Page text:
The festival brings back memories of a long conflict that has now been resolved between the two villages. The place Adjahil does not take part in the celebrations, presumably the religious prohibition by the Sufi Tariqa of the Senusiyya, which maintained a Zawiya in Adjahil at the beginning of the 20th century.[citation needed]

The cultural background of the Sebiba also includes the mythological idea of the end of the year, a new beginning and an interim period that is in transition and dissolving during the duration of the festival. This general cosmogonic concept is passed down as Tuareg customs (Tagdudt) and is said to have been known to nomadic Tuaregs in the past.[11]

The idea of a chaotic transition period relates to the seasonal regeneration of nature, but can also be associated with a mythological reassurance of the power of black African rulers. There, the kingship goes through a regularly recurring phase of ritual anarchy, in which the relations of rule are turned upside down and sham battles are carried out until the ruler has finally been confirmed as having his divine origin.[citation needed]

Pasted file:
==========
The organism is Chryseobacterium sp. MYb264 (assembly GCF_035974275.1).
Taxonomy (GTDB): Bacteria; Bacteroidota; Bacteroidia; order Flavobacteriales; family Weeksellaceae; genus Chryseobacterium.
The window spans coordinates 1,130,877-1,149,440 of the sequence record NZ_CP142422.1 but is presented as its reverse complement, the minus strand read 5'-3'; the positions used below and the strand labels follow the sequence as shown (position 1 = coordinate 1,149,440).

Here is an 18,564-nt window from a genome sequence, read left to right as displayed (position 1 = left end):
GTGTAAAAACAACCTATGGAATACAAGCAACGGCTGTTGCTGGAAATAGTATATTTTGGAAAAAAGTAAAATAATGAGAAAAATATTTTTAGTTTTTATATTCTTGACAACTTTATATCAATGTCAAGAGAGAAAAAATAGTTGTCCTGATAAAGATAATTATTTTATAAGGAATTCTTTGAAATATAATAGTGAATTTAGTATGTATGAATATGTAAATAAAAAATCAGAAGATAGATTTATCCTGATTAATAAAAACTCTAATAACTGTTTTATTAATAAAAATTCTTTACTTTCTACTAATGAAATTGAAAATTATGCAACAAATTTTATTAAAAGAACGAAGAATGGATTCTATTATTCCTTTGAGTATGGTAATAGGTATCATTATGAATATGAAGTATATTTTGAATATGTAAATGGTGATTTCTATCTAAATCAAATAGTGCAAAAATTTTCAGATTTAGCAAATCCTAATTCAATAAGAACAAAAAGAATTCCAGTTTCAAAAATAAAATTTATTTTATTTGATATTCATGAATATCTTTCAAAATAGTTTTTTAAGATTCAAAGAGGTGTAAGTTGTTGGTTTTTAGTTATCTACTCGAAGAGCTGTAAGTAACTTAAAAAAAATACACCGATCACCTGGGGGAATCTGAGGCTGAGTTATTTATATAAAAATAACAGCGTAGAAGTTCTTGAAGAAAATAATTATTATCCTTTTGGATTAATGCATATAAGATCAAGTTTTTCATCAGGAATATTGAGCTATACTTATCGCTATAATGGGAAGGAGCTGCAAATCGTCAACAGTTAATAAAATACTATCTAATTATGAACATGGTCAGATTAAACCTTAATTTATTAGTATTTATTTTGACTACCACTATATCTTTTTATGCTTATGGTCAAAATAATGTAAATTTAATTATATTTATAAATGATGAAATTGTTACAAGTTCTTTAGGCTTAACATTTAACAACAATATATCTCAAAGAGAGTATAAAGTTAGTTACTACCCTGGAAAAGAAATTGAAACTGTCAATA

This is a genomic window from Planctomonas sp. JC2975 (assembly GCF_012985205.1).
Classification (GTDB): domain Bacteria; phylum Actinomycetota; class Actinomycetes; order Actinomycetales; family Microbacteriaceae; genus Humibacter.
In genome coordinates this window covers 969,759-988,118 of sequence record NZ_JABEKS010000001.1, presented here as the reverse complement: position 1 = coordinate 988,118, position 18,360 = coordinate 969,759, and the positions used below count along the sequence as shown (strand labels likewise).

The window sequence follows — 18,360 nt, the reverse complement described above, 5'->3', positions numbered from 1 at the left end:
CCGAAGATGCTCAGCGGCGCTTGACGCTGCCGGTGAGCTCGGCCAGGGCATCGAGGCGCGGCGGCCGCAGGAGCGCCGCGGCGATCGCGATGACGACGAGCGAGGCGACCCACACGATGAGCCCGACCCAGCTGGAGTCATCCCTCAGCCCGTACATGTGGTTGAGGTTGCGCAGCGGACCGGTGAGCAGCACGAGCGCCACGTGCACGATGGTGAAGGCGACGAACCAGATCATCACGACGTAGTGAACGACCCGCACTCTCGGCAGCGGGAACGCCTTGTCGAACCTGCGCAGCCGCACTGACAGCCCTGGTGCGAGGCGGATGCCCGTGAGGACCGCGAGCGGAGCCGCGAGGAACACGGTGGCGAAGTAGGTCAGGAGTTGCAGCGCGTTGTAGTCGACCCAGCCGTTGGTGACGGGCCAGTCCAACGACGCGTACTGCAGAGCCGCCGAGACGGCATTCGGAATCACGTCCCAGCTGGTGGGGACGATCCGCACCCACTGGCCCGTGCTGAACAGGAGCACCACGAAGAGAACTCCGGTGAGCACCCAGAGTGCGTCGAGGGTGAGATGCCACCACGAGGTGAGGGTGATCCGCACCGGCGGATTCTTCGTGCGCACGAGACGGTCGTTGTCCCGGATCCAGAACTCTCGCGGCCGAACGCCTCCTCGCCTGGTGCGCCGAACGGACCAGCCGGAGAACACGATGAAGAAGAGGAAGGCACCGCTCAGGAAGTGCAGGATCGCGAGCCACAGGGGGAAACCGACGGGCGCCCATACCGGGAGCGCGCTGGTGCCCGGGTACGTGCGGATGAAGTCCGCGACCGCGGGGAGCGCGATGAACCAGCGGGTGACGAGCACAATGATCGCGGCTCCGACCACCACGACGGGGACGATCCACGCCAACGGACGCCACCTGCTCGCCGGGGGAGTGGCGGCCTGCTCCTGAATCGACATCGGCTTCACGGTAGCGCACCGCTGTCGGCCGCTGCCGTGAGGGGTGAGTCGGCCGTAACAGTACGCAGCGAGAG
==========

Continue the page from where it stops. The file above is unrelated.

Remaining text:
The temporal equation with Ashura makes the rites, originally referred to as pre-Islamic, a part of everyday Islamic culture and therefore acceptable for a large part of the Muslim Tuareg. Nevertheless, there are Muslim groups who reject the Sebiba as un-Islamic because of their origin and the way they are carried out.[citation needed]

Oral tradition traces the origin of the Sebiba back to the death of Pharaoh, who drowned in the Red Sea while persecuting Moses (Sidi Moussa) and the Jews, in accordance with Sunni Islamic tradition on the origin of Ashura.[12] At that time, good triumphed over evil, which is expressed in the new beginning of nature during the Ashura days.[13]

To give thanks for the victory, the Sebiba is said to have been invented. To distinguish it from Sebiba dances, which can also be performed in other villages at weddings and other private celebrations, the festival on Ashura Day is called Sebiba n’Tililin (other spelling Sebeiba ou Tillellin).[14]